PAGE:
Protocol Negotiation (ALPN) Protocol IDs" registry.  That registry is
   populated by expert review, and such a review will be requested if
   this document progresses.

   Protocol     Identification Sequence        Reference
   DNS          0x64 0x6e 0x73 ("dns")         This document

5.  Security Considerations

   An adversary who can observe encrypted queries from stub resolvers,
   and can simultaneously observe the cleartext queries from a recursive
   resolver to authoritative servers, might be able to associate those
   two sets of queries and thus ascertain that a particular client asked
   a particular query.  Such observations can be prevented by the
   recursive resolver already having the answer in its cache.  If a
   recursive resolver has ample room in its cache, it can make the
   adversary's job harder by refreshing entries in its cache before the
   TTL on those entries time out, thereby preventing the adversary's
   ability to associate encrypted queries with cleartext ones.

6.  Acknowledgements

   Many people have thought about protecting DNS queries and responses,
   and various discussions with those people resulted in this document.

   The following have made significant contributions to this document:
   Jacob Appelbaum, Carsten Bormann, Tatuya JINMEI, Warren Kumari, and
   Paul Wouters.

7.  References








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7.1.  Normative References

   [RFC1035]  Mockapetris, P., "Domain names - implementation and
              specification", STD 13, RFC 1035, November 1987.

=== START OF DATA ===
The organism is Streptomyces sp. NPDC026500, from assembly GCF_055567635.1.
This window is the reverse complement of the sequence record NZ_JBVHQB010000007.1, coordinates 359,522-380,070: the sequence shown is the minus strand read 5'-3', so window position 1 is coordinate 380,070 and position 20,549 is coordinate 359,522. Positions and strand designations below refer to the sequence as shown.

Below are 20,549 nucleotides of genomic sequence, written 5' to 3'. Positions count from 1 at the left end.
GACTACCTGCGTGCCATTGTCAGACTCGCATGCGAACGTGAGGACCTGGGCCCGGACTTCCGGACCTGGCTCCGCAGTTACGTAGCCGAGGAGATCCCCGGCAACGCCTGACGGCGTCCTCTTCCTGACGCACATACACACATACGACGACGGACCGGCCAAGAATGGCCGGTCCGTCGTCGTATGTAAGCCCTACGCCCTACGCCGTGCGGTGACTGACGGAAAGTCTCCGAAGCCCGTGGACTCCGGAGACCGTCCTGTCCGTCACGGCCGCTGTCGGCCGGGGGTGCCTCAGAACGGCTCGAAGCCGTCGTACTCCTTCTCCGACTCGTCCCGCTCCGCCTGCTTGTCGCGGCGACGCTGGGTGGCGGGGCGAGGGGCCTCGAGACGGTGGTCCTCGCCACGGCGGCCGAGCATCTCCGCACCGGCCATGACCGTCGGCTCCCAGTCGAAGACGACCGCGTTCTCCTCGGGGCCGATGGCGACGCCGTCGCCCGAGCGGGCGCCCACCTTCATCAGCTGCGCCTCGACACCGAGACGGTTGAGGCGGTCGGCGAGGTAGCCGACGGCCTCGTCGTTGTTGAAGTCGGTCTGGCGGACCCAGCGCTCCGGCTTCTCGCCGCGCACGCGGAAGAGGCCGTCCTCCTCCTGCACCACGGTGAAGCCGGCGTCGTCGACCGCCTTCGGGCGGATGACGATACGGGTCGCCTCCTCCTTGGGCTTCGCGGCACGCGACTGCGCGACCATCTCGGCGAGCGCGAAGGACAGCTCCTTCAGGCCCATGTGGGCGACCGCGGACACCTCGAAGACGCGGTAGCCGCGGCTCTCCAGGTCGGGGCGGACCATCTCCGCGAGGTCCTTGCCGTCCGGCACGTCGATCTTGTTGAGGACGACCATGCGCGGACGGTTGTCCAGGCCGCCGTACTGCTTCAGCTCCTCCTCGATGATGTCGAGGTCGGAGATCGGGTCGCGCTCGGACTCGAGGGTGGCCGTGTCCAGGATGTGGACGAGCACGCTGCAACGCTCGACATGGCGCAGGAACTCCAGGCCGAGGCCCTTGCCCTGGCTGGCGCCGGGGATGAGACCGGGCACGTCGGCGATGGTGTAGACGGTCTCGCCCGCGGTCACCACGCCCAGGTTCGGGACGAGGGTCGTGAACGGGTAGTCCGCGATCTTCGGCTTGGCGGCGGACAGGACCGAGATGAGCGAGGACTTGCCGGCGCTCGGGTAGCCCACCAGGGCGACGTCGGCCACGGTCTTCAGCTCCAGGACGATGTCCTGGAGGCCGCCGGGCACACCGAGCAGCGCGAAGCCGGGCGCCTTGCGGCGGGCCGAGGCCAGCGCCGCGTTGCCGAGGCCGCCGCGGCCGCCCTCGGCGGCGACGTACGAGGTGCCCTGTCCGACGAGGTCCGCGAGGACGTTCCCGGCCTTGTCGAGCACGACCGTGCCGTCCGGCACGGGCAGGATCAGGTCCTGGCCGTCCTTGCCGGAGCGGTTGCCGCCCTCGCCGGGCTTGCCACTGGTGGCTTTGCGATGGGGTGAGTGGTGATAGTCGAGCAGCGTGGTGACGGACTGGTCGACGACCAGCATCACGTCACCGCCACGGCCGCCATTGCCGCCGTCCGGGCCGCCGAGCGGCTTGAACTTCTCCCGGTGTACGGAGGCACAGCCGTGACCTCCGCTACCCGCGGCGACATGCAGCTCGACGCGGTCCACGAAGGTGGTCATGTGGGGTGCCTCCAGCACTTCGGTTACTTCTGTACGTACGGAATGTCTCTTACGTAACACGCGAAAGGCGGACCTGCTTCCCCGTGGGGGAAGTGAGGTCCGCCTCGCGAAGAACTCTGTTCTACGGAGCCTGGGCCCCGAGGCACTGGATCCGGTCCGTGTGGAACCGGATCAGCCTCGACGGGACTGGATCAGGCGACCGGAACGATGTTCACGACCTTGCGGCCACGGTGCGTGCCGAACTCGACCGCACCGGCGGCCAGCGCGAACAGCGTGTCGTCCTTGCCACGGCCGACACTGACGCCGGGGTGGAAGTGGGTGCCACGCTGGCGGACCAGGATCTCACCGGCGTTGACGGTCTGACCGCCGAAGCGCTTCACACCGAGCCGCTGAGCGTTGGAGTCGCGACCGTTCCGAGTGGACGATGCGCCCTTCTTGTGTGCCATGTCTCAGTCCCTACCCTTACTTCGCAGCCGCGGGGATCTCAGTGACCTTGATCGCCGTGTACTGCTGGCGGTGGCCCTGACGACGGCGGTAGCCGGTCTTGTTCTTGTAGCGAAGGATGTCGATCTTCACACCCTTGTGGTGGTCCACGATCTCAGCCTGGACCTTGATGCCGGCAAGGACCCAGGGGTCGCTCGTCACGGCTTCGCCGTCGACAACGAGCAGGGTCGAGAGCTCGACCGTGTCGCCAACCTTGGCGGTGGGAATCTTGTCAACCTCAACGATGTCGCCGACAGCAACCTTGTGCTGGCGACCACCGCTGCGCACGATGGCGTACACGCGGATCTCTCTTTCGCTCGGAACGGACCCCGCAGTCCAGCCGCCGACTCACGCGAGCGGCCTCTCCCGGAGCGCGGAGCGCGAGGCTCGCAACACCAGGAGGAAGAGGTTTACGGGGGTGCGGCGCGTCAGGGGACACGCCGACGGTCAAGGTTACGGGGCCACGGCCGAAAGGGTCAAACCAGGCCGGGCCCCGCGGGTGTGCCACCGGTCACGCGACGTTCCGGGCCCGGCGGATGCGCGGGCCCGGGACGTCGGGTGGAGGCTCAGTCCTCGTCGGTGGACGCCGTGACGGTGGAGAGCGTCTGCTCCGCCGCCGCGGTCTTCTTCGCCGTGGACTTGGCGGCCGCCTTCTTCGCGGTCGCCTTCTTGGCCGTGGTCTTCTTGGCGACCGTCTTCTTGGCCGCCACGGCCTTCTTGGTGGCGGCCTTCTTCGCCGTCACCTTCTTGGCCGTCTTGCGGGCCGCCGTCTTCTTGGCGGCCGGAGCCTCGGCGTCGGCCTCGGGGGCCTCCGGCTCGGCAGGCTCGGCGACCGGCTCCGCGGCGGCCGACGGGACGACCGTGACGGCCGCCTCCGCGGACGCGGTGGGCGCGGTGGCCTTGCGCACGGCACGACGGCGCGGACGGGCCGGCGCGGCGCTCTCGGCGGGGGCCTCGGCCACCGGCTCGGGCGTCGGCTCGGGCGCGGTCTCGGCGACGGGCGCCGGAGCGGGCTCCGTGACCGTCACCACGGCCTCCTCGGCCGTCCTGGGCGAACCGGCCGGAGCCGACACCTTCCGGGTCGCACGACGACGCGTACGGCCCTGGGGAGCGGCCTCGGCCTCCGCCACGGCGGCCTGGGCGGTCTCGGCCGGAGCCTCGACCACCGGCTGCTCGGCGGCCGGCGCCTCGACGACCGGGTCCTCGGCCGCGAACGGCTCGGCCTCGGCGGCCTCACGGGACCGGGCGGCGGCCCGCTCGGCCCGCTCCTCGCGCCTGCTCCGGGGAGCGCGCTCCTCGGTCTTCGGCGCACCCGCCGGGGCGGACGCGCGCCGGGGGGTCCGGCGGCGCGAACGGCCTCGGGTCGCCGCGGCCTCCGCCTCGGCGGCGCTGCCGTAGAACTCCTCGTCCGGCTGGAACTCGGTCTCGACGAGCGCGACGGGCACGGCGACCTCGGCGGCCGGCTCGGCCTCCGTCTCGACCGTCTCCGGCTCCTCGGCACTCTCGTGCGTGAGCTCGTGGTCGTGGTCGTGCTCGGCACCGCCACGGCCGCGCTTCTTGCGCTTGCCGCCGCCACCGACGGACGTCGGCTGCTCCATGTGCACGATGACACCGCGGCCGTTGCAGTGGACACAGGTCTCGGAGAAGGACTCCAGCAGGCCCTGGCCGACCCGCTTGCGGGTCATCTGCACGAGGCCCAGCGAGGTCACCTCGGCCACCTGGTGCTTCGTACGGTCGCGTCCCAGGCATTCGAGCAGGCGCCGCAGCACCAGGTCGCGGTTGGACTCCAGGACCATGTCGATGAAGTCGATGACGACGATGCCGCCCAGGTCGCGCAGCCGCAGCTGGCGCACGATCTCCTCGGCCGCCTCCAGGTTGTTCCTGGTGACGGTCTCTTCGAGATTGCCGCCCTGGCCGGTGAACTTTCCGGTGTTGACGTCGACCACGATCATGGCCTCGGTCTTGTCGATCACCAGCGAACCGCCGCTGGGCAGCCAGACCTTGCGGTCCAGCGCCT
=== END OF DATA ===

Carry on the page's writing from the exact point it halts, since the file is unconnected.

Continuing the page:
[RFC2119]  Bradner, S., "Key words for use in RFCs to Indicate
              Requirement Levels", BCP 14, RFC 2119, March 1997.

   [RFC5246]  Dierks, T. and E. Rescorla, "The Transport Layer Security
              (TLS) Protocol Version 1.2", RFC 5246, August 2008.

7.2.  Informative References

   [I-D.bortzmeyer-dnsop-dns-privacy]
              Bortzmeyer, S., "DNS privacy considerations", draft-
              bortzmeyer-dnsop-dns-privacy-02 (work in progress), April
              2014.

   [I-D.dukhovni-opportunistic-security]
              Dukhovni, V., "Opportunistic Security: Some Protection
              Most of the Time", draft-dukhovni-opportunistic-
              security-04 (work in progress), August 2014.

   [RFC5280]  Cooper, D., Santesson, S., Farrell, S., Boeyen, S.,
              Housley, R., and W. Polk, "Internet X.509 Public Key
              Infrastructure Certificate and Certificate Revocation List
              (CRL) Profile", RFC 5280, May 2008.

   [RFC5625]  Bellis, R., "DNS Proxy Implementation Guidelines", BCP
              152, RFC 5625, August 2009.

   [RFC7250]  Wouters, P., Tschofenig, H., Gilmore, J., Weiler, S., and
              T. Kivinen, "Using Raw Public Keys in Transport Layer
              Security (TLS) and Datagram Transport Layer Security
              (DTLS)", RFC 7250, June 2014.

   [RFC7301]  Friedl, S., Popov, A., Langley, A., and E. Stephan,
              "Transport Layer Security (TLS) Application-Layer Protocol
              Negotiation Extension", RFC 7301, July 2014.

   [draft-hoffman-dprive-dns-tls-https]
              Hoffman, P., "Using HTTPS for Privacy Between DNS Stub and
              Recursive Resolvers", draft-hoffman-dns-tls-https ,
              October 2014.







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   [draft-hoffman-dprive-dns-tls-newport]
              Hoffman, P., "Using TLS on a New Port for Privacy Between
              DNS Stub and Recursive Resolvers", draft-hoffman-dns-tls-
              newport , October 2014.

   [draft-hzhwm-dprive-start-tls-for-dns]
              Hu, Z., "TLS for DNS: Initiation and Performance
              Considerations", draft-hzhwm-dprive-start-tls-for-dns ,
              October 2014.

Author's Address

   Paul Hoffman
   VPN Consortium

   Email: paul.hoffman@vpnc.org